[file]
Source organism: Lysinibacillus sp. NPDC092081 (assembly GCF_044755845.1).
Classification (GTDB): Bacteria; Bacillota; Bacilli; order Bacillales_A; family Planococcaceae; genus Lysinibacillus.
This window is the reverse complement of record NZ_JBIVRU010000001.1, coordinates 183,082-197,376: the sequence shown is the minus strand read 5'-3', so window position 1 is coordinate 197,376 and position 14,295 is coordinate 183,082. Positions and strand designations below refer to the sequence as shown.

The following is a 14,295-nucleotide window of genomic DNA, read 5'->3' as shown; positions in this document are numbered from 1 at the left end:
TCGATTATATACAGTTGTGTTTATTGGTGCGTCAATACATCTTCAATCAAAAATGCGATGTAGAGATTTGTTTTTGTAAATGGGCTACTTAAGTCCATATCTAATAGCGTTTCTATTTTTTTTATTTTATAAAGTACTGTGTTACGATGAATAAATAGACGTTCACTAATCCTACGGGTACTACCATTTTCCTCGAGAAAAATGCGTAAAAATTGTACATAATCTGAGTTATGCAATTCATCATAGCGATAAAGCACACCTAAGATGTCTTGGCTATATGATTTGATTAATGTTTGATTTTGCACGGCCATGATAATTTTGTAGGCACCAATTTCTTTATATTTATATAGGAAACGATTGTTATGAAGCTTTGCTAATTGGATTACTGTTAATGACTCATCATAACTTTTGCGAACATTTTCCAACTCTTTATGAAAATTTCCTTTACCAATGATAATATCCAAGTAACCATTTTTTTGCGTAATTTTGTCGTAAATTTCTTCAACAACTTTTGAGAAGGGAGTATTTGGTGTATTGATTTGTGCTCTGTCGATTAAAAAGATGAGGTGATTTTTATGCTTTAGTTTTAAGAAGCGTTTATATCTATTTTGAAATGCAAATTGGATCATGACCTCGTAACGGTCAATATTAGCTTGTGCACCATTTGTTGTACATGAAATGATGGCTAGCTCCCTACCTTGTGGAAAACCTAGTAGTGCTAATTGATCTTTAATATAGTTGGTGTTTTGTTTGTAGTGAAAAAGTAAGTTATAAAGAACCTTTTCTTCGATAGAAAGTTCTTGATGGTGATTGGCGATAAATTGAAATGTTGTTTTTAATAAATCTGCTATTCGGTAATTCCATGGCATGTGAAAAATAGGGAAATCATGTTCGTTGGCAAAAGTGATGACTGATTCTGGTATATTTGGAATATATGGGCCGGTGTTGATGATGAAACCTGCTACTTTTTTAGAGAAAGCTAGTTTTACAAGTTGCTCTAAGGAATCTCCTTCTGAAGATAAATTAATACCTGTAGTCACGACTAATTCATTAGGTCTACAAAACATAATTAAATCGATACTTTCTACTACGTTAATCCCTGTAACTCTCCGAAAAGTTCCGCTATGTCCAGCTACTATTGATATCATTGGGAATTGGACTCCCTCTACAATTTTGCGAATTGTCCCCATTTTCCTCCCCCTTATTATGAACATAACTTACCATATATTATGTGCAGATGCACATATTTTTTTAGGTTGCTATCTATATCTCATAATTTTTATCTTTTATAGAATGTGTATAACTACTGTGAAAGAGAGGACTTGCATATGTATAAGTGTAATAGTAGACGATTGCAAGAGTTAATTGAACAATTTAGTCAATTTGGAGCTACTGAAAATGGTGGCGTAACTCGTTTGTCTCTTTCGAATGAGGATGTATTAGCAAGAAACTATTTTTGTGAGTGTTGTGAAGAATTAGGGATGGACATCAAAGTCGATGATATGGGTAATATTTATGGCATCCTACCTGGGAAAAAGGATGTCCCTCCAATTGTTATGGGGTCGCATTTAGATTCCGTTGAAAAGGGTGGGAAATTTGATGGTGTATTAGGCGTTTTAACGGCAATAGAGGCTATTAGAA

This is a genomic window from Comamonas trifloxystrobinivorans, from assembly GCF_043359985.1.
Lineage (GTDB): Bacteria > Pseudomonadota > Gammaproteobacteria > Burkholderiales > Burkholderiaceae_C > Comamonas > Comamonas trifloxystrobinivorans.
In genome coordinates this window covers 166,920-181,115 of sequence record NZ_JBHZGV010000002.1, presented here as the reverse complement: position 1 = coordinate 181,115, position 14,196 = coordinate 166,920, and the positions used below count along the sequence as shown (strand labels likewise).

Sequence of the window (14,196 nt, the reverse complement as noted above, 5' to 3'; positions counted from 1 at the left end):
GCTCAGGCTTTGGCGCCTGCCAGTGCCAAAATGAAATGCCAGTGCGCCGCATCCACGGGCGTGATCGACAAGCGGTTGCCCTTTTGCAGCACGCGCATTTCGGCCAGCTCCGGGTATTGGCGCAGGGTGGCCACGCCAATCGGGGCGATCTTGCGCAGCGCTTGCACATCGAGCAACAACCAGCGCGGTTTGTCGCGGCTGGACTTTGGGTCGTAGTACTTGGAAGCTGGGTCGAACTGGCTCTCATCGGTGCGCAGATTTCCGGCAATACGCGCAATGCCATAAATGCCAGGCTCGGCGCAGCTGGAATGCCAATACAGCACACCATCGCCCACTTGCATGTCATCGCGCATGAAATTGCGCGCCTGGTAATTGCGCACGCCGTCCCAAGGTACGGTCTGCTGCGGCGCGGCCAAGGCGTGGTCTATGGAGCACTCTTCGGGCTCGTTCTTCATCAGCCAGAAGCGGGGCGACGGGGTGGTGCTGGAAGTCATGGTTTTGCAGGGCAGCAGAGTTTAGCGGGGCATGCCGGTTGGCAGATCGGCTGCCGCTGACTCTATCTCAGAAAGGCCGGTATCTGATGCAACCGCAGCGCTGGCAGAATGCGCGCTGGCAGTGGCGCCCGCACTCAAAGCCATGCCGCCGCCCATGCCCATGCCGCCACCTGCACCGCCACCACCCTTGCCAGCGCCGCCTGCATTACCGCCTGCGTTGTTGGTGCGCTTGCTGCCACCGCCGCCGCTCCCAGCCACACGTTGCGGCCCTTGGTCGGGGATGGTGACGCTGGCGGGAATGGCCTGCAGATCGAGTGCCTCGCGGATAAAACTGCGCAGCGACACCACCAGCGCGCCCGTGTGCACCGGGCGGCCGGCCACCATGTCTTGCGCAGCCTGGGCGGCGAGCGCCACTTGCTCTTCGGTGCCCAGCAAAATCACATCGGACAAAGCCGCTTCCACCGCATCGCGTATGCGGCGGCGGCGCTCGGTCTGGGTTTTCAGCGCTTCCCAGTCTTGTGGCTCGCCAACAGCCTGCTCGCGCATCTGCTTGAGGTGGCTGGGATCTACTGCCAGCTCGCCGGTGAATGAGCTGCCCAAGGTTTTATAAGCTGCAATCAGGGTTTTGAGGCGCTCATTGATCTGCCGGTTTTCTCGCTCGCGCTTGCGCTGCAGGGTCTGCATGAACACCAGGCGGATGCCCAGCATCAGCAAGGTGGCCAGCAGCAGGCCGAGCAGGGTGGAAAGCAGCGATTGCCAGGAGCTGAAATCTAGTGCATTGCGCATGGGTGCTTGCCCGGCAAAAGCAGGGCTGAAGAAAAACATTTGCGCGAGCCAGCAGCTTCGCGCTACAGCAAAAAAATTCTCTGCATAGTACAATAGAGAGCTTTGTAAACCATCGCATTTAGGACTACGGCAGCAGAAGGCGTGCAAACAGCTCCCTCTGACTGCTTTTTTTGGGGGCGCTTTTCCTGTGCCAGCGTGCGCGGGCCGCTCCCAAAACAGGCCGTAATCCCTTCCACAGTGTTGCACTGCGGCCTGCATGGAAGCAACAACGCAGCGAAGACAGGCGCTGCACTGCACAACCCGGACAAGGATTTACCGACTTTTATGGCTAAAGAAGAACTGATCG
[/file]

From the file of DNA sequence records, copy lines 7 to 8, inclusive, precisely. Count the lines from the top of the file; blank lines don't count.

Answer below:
Lineage (GTDB): Bacteria > Pseudomonadota > Gammaproteobacteria > Burkholderiales > Burkholderiaceae_C > Comamonas > Comamonas trifloxystrobinivorans.
In genome coordinates this window covers 166,920-181,115 of sequence record NZ_JBHZGV010000002.1, presented here as the reverse complement: position 1 = coordinate 181,115, position 14,196 = coordinate 166,920, and the positions used below count along the sequence as shown (strand labels likewise).